A Story of Salt
The discovery of numerous submerged saltworks in Southern Belize is yielding insights into the Maya’s economic system, the esurvival of their wooden material culture, and ancient climate change.
American Archaeology — Spring 2017
Salt is a substance so ordinary and inexpensive today that its ready supply is often taken for granted. Yet salt is essential: humans need salt to live and also crave it as a flavoring and rely on it as a preservative.
For the ancient Maya residents of Nim Li Punit, Lubaantun, and other inland cities in Belize’s southern lowlands, there was a paucity of nearby sources. So archaeologists assumed they imported their salt from distant flats on the north coast of the Yucatan Peninsula.
But Louisiana State University archaeologist Heather McKillop appears to have disproven that assumption. McKillop has uncovered evidence that the Maya produced salt on a large scale in workshops on Belize’s southern coast and transported it to the cities. McKillop has found pottery vessels that were used to collect salt from evaporated brine as well as the remains of workshops where salt was produced. “Heather McKillop’s contribution, a major one, is that she has enhanced our understanding of the methods the Maya used for exploiting marine resources,” said archaeologist Jaime Awe, the former director of Belize’s Institute of Archaeology and now a professor at Northern Arizona University. “Her research is contributing to the understanding of the complexities of trade before the arrival of the Spanish.”
Francis Picabia’s Chameleonic Style
JSTOR DAILY — FEBRUARY 15, 2017
The Museum of Modern Art’s current retrospective of Francis Picabia’s work has been celebrated by critics for shining a spotlight on one of modernism’s most confounding founders. ArtNews called the exhibit “one of the best shows of the year,” and Forbes declared it “exhilarating.”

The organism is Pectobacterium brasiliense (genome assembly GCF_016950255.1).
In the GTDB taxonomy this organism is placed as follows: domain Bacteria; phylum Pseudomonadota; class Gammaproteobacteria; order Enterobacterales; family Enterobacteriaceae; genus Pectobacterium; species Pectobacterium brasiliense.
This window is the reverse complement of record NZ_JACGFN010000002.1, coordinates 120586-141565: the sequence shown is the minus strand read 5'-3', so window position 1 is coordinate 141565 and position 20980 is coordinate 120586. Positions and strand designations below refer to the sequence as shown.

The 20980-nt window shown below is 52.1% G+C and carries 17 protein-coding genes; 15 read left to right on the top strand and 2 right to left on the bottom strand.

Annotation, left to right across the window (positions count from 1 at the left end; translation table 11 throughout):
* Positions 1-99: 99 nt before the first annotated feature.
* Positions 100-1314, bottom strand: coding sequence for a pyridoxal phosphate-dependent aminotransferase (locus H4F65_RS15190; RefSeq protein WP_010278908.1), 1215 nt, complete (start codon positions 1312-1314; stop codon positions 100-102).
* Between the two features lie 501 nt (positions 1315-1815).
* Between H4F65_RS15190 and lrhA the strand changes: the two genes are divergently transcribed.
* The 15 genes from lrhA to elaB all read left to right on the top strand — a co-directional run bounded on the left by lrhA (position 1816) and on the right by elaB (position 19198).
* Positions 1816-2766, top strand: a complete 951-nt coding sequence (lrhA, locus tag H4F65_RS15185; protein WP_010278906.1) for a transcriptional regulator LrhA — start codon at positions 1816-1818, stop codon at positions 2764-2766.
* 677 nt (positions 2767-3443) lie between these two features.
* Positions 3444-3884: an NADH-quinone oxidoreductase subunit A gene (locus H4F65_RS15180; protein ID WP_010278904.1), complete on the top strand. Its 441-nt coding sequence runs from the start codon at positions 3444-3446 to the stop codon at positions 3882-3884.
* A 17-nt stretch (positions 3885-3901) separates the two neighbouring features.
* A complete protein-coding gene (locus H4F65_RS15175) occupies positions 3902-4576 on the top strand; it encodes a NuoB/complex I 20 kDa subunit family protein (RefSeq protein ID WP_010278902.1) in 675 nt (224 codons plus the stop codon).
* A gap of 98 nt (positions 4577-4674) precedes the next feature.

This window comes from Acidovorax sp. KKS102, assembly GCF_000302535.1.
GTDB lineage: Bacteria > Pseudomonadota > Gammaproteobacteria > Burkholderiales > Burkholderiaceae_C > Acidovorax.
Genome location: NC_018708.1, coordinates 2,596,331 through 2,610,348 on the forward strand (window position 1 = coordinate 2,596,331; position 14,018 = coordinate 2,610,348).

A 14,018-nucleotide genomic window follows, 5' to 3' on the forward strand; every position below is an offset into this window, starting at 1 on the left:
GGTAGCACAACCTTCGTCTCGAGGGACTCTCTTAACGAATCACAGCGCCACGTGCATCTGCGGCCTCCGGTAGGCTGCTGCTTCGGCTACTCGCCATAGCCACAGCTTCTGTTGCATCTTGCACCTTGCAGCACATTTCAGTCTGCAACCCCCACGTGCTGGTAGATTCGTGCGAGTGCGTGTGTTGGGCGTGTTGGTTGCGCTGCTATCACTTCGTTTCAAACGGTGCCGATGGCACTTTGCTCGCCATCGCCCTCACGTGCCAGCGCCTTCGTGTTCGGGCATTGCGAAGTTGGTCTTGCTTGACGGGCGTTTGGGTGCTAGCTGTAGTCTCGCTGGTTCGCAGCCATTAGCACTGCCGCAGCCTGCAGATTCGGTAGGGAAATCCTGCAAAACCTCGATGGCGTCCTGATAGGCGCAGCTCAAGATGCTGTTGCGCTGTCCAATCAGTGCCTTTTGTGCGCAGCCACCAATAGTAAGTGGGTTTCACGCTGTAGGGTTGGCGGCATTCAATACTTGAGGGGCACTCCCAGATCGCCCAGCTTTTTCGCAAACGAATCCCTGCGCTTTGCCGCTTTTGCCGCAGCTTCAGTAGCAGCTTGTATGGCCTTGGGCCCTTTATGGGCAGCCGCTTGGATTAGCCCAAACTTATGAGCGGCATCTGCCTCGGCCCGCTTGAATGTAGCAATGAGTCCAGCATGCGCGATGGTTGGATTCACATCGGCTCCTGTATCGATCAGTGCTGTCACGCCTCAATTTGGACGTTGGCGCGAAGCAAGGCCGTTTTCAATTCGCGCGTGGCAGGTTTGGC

What strikes most visitors is the exhibit’s sheer variety. Throughout his career, Picabia careened between styles, flipping from Cubism to Dadaism, from abstraction to portraiture. In fact, he rarely stuck with a style for more than a few years. A fiercely independent artist, he ignored movements and shunned trends. “If you want to have clean ideas, change them as often as your shirt,” Picabia advised.
The Road to Prehistory
When archaeologists discovered several ancient Caddo sites during a highway expansion project in Texas, they had to make some difficult decisions about what could be preserved.
American Archaeology — Fall 2016
U.S. Highway 175 emerges from the sprawl of Dallas, shaking off the suburbs as it stretches southeast. Just beyond the city of Athens, this four-lane highway narrows to two lanes. Through Anderson and Cherokee counties it continues up and down rolling hills until it reaches Jacksonville, and terminates at the intersection with U.S. Highway 69.
Southeast of Athens, the highway runs along a low hill. In the sparse shade provided by a few tents, a team of archaeologists scrapes and sifts the soil near the roadway. Some 500 years ago, a small community of Caddo people occupied this hillside. They grew maize and beans, made tools from bone and rock, lives and died, and were buried in this quiet corner of the world. But this hillside is soon to be transformed. U.S. 175 is scheduled to be widened to four lanes and portions of the Caddo sites will be bulldozed and paved. Work is already underway several miles back toward Athens, with crews grading the new roadway with enormous earth-moving equipment.
Monet Employed a Water Lily Duster!
But that’s not the most radical thing about the Impressionist master’s best-known work
Mental_Floss — January/February 2016
As the sun rose over Giverny, France, a gardener paddled a small boat out into Claude Monet’s backyard pond. Then, he began gently submerging lily pads into the water one by one, washing away any dust that had accumulated overnight. Monet watched from the bank, his palette in hand. He was ready to begin the day’s work, but first, as always, he insisted that the lilies be properly dusted.
Monet was captivated by his pond: the distorted reflections on the surface, the swirling weeds below, the way the light played on it all. He hadn’t always paid it so much attention. At first, he said, “I grew [water lilies] without thinking of painting them … then, all of a sudden, I had the revelation of the enchantment of my pond. I took up my palette.”